Host control of human papillomavirus infection and disease
Best Practice & Research Clinical Obstetrics & Gynaecology
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Doorbar, J. (2017). Host control of human papillomavirus infection and disease. Best Practice & Research Clinical Obstetrics & Gynaecology https://doi.org/10.1016/j.bpobgyn.2017.08.001
Most human papillomaviruses cause inapparent infections, subtly affecting epithelial homeostasis, to ensure genome persistence in the epithelial basal layer. As with conspicuous papillomas, these self-limiting lesions shed viral particles to ensure population level maintenance and depend on a balance between viral gene expression, immune cell stimulation and immune surveillance for persistence. The complex immune evasion strategies, characteristic of high-risk HPV types, also allow the deregulated viral gene expression that underlies neoplasia. Neoplasia occurs at particular epithelial sites where vulnerable cells such as the reserve or cuboidal cells of the cervical transformation zone are found. Beta papillomavirus infection can also predispose an individual with immune deficiencies to the development of cancers. The host control of HPV infections thus involves local interactions between keratinocytes and the adaptive immune response. Effective immune detection and surveillance limits overt disease, leading to HPV persistence as productive microlesions or in a true latent state.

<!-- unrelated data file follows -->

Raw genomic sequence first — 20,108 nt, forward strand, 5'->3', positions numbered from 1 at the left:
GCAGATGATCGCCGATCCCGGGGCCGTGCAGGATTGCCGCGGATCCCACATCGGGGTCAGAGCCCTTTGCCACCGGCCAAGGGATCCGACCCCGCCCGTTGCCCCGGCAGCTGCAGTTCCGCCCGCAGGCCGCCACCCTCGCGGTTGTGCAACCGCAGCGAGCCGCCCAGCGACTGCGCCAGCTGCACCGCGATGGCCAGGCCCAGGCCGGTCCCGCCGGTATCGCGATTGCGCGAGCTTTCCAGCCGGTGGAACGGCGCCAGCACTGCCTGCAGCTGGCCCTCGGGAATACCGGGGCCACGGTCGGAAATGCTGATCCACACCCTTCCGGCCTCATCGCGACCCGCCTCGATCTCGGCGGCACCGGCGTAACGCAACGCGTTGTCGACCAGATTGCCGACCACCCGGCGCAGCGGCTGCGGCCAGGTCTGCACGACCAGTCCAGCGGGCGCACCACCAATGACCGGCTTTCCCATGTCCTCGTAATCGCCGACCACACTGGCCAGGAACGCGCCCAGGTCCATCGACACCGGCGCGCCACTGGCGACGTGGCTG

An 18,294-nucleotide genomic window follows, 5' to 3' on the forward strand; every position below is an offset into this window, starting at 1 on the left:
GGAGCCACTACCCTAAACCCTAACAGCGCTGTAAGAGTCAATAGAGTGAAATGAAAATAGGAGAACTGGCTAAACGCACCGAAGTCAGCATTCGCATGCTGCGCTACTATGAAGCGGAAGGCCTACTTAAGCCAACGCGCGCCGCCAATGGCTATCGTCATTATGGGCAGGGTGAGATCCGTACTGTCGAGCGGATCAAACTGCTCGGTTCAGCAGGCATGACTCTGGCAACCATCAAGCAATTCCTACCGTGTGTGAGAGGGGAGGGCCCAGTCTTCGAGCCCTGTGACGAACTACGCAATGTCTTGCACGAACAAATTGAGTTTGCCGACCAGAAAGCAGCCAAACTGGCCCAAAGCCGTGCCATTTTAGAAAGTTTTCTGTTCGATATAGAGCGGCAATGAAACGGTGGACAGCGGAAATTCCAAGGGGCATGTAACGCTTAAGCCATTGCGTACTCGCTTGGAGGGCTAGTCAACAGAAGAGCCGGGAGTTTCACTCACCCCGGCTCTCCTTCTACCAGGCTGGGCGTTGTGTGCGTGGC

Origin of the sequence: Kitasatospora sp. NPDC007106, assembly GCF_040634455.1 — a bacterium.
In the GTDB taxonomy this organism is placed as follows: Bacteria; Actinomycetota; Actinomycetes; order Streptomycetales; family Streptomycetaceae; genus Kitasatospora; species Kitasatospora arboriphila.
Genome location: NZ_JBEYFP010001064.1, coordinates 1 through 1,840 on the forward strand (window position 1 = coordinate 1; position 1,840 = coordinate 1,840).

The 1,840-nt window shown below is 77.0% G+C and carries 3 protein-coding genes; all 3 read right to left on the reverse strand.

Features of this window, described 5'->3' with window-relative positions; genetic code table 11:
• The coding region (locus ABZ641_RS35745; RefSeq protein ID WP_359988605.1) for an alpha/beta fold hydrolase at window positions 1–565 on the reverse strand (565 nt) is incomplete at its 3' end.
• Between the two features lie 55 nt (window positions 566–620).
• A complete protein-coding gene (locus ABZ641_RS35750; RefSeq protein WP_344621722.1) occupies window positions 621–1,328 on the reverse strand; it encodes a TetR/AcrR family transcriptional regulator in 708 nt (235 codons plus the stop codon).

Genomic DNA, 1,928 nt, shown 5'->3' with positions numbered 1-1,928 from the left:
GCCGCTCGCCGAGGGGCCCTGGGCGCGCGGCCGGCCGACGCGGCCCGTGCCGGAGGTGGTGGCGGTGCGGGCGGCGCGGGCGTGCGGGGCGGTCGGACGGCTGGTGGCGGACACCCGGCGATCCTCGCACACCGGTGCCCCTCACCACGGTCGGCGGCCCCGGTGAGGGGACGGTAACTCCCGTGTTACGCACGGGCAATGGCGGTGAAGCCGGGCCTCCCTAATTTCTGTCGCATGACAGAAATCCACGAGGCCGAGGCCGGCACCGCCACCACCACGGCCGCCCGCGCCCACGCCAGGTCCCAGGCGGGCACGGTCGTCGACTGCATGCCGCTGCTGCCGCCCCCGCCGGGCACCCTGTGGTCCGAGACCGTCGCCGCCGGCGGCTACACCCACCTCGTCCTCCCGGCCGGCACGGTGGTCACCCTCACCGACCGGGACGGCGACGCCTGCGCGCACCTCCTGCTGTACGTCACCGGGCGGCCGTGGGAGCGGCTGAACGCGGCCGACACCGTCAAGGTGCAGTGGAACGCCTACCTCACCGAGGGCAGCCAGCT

papillomavirus, epithelial homeostasis, wart, CIN, HPV
Support by the Medical Research Council (programme grant U117584278) has allowed the formulation of many of the ideas outlined in this review.
External DOI: https://doi.org/10.1016/j.bpobgyn.2017.08.001
This record's URL: https://www.repository.cam.ac.uk/handle/1810/267673